Back in 1978, when the Dogs Trust was called the National Canine Defence League, Clarissa Baldwin (who became chief executive in 1986) came up with the now-famous slogan “A dog is for life, not just for Christmas”, does the festive period affect your charity and, if so, how?
Every year we see a lot of people approaching us to adopt a kitten for Christmas. We had to make the decision to halt adoptions around the Christmas period to prevent this situation. Christmas is a very busy time and can be very stressful for animals, especially when they're in a new environment. So we refuse adoptions around Christmas for the cat's welfare, but also because adopting an animal is a lifetime commitment and should never be seen as a present.
Many of us have had a particularly difficult year with rising energy bills, economic downturns and the cost of living crisis, how has this affected your charity?
We've seen the cost of food and supplies increase and unfortunately a drop in donations, as well as a reduction in our volunteers as they need to, understandably, prioritise paid work over voluntary commitments. This has been a big reason for us needing to close our doors at the present time. We have also been seeing many animals coming into us whose owners have not been able to afford veterinary care, often allowing the situation to get to a dire state before surrendering them. So, we are facing lots more vet bills than normal and seeing a lot more animals really suffering just because people can't afford treatment in the current economic climate.
How much does your charity rely on donations and funding from the general public?
We are a non-profit organisation that is run solely by volunteers and we rely entirely on donations and funding from the general public.
What is your opinion on Green Friday and Giving Tuesday as an alternative to Cyber Monday, Black Friday etc.?
Black Friday is such a horrible consumerist "holiday" and it's nice to see something different. We are always happy to support any initiative that encourages people to invest in worthwhile causes rather than inflating the profits of the big corporate giants who really don't need it.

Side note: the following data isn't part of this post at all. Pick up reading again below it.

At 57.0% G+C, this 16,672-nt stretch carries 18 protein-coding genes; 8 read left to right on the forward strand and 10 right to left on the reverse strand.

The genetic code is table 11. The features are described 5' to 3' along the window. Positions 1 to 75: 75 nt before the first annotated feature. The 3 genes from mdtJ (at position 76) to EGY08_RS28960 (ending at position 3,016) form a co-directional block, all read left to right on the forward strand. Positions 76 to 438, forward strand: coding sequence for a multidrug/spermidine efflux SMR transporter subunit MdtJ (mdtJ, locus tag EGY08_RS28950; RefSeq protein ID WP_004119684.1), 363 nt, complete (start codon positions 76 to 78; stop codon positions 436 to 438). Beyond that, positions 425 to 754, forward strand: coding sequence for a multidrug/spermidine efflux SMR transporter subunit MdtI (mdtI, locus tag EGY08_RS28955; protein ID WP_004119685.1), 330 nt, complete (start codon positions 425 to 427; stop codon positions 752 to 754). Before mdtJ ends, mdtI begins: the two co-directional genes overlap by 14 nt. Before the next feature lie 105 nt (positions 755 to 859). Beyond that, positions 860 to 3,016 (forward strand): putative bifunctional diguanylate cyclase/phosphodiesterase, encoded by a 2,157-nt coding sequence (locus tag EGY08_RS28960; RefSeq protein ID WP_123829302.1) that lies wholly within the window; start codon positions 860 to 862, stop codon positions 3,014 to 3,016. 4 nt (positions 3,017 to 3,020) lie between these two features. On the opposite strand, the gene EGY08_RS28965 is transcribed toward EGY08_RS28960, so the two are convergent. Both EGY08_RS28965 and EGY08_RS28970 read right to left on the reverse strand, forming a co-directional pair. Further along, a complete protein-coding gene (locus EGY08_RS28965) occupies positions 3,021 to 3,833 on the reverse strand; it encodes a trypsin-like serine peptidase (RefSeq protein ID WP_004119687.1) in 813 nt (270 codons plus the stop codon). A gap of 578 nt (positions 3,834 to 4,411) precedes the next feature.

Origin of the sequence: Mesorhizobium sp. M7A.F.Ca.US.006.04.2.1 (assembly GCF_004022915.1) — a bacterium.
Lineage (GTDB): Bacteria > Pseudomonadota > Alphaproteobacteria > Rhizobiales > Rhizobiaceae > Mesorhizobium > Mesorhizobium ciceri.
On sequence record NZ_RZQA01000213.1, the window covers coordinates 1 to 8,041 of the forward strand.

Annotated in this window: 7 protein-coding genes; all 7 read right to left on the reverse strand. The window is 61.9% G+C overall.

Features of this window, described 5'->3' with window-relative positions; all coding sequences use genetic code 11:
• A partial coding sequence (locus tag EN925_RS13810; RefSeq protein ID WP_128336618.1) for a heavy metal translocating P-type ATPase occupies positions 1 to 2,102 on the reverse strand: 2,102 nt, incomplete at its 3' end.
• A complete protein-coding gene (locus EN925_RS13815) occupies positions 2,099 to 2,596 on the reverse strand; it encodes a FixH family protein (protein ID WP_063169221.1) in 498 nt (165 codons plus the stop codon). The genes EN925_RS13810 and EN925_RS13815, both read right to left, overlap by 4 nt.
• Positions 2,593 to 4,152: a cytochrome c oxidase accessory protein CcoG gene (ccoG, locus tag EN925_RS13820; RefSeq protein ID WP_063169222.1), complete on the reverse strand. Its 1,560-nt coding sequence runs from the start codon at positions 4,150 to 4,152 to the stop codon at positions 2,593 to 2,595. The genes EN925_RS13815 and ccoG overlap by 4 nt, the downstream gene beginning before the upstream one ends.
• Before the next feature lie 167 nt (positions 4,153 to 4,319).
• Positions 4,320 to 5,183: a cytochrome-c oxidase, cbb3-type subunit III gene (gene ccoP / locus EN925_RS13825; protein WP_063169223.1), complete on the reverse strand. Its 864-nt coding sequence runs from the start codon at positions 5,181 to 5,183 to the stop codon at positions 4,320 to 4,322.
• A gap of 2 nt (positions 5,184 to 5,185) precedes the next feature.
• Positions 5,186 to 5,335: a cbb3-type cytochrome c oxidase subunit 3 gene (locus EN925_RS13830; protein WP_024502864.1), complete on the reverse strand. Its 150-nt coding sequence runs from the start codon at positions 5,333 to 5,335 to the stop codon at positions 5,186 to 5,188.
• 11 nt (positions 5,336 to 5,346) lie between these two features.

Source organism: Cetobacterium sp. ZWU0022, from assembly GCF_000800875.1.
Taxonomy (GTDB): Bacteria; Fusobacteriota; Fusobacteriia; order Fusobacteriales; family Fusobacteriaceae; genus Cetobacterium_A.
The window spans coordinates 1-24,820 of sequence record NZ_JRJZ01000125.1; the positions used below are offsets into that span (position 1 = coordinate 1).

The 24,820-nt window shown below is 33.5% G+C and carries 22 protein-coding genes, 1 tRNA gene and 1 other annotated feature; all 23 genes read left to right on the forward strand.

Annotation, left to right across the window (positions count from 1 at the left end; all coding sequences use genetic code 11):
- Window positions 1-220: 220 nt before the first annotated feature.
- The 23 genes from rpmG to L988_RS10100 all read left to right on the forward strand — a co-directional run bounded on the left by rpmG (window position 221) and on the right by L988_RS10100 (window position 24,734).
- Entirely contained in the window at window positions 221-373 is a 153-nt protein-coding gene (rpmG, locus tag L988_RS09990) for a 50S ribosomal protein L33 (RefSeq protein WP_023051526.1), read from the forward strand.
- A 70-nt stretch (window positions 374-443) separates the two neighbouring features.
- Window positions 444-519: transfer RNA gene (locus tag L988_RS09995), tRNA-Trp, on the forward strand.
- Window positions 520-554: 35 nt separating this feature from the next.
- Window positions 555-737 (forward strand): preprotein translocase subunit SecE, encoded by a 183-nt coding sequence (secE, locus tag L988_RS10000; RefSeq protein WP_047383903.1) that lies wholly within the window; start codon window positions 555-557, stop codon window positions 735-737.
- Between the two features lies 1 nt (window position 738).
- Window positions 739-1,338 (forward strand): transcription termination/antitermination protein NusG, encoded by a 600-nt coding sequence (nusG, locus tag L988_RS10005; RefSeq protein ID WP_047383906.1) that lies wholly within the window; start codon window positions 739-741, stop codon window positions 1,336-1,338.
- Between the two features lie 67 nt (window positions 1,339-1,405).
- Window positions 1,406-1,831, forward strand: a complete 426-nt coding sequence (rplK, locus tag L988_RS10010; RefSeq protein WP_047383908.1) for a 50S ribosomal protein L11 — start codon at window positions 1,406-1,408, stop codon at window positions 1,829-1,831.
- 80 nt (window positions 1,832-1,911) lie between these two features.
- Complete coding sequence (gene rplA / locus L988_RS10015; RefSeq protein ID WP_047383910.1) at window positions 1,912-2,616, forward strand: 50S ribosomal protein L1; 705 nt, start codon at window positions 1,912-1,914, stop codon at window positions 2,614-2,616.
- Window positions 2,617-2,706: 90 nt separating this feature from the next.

How best can people help to support your charity and what are the most useful things for people to donate?
Financial donations are always welcome, you can donate directly to us at the rescue in the following ways:
Clay County Cat Care,
Or you can donate directly to our veterinary bill, we are currently a client of Vets4Pets in Bodmin and they would be happy to accept donations over the phone. We are always in need of adult wet food, wood pellet litter, blue roll, disposable gloves and aprons, and towels and blankets! We have an amazon wishlist: Here> from which people can buy from, or, you can buy from other places and have things sent directly to us. Alternatively, if you're having a clear-out we always welcome donations at the rescue!
And finally, if people are struggling with finances and aren't able to donate is there anything else they can do to help?
Engaging and sharing our posts on social media is always helpful as it helps us reach a wider audience. If you have some free time during the week or weekends, we always need volunteers to help us with feeding the cats and cleaning the cat rooms and litter trays! It's hard work but very rewarding, and lots of cute cat cuddles as well!
Nestled on the rugged cliffs of West Cornwall's stunning coastline lies Geevor Tin Mine, a site steeped in history and industrial heritage. As a UNESCO World Heritage Site, Geevor Tin Mine offers visitors the unique opportunity to delve into the...